As local businesses feel the pinch of the tightening economy, some small restaurants and retail market owners are hanging on to their slice of the pie with a little creative name-swapping and neighborhood hopping.
In April, 31-year-old grocer Brandon Kim changed the sign in front of his 3-year-old Montrose wine, artisan cheese and specialty foods market, and -- presto! -- Goudas & Vines became the Spanish
bar Three Drunken Goats. Last month, Kim and his father, Ian, former owner of several small grocery stores in La Cañada Flintridge, reopened Goudas & Vines in Santa Monica.
But swapping the Epoisse (a soft cow's milk cheese from Burgundy) for
pulpo a la gallega
(grilled octopus with potatoes) and opening the "sequel" market 30 miles away wasn't the Kims' initial re-stocking plan.
"It didn't take long to figure out that retail alone doesn't cut it anymore," says Brandon Kim at the Santa Monica store, waving to a server from the restaurant who trekked from Montrose to scope out the expanded charcuterie and cheese selection, grab a cappuccino and taste a couple of Ciao Bella gelatos (malted milk ball was the favorite). "The wine tastings and catering [in Montrose] were paying the rent," he says, so they converted the Montrose shop into a
bar. The Kims expanded the existing wine-tasting bar and hired former Cobras & Matadors executive chef Jason Michaud as a consultant to develop the menu and train the staff. "We added a few tables -- that's about it."
But the Kims weren't ready to get out of the gourmet grocery business entirely. Last year, they signed a lease on a retail space on the first floor of a new apartment complex on Main Street in Santa Monica. "With the first store, it was also a location issue," Brandon Kim says. The new Goudas & Vines is several blocks from the bustling heart of the retail district.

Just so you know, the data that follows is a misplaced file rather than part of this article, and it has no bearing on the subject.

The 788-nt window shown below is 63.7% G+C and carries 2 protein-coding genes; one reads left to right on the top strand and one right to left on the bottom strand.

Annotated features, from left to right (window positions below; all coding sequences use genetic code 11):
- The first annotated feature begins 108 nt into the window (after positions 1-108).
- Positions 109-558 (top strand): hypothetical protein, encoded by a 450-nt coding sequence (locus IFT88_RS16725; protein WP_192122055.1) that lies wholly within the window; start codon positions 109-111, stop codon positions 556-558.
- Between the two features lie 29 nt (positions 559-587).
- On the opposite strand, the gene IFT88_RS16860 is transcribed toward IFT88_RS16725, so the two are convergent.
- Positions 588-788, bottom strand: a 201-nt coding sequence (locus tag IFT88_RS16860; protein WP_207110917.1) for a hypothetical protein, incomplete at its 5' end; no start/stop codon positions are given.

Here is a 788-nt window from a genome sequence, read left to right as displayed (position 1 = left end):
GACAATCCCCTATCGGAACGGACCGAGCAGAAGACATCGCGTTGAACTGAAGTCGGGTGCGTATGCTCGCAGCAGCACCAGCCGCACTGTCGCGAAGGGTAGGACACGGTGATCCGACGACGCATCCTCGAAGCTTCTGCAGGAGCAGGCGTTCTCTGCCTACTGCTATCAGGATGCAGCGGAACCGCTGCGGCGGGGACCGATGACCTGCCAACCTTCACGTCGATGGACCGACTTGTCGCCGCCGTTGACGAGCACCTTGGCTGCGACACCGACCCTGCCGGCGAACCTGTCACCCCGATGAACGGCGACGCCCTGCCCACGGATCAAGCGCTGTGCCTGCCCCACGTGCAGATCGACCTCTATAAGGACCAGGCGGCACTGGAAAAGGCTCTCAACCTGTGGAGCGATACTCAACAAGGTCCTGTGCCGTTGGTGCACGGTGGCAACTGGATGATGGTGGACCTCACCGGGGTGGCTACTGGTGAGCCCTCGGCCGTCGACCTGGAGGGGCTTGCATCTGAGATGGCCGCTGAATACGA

The layout is similar to the original: a wine-tasting bar in one corner, a cheese and charcuterie counter and three rows of steel utility shelving where such specialty ingredients as ulmo tree honey (a floral, creamy honey from southern Chile) share space with everyday imports, including PG Tips tea (the British equivalent of Lipton).
Baguettes from Le Pain du Jour bakery in Santa Monica and
(Italian crème-filled doughnuts) are delivered daily.
Chef Michaud also consulted on the Santa Monica store while doing a little name-flipping of his own in Silver Lake. Last month he opened Local, a bistro in a space formerly occupied by his Eastside Mercantile, an antique shop he operated for five years while moonlighting as a chef.
Michaud said he saved a "hodgepodge mix of oak stools from the 1940s and '50s" for the restaurant Local but hadn't had time to do much decorating. He still stops by Three Drunken Goats several times a week to "peek in on them, plan new menus and put out any fires."
Brandon Kim is grateful for the help. He's pounding the pavement in Santa Monica, trying to persuade local companies to order rosemary-stuffed Tuscan ham sandwiches for staff meetings. "This time around we're focusing more on the catering [from the start]."
And if that doesn't work, an antique shop with a side order of
dulce de leche
might be just what the Westside ordered.
Garbee is a freelance writer.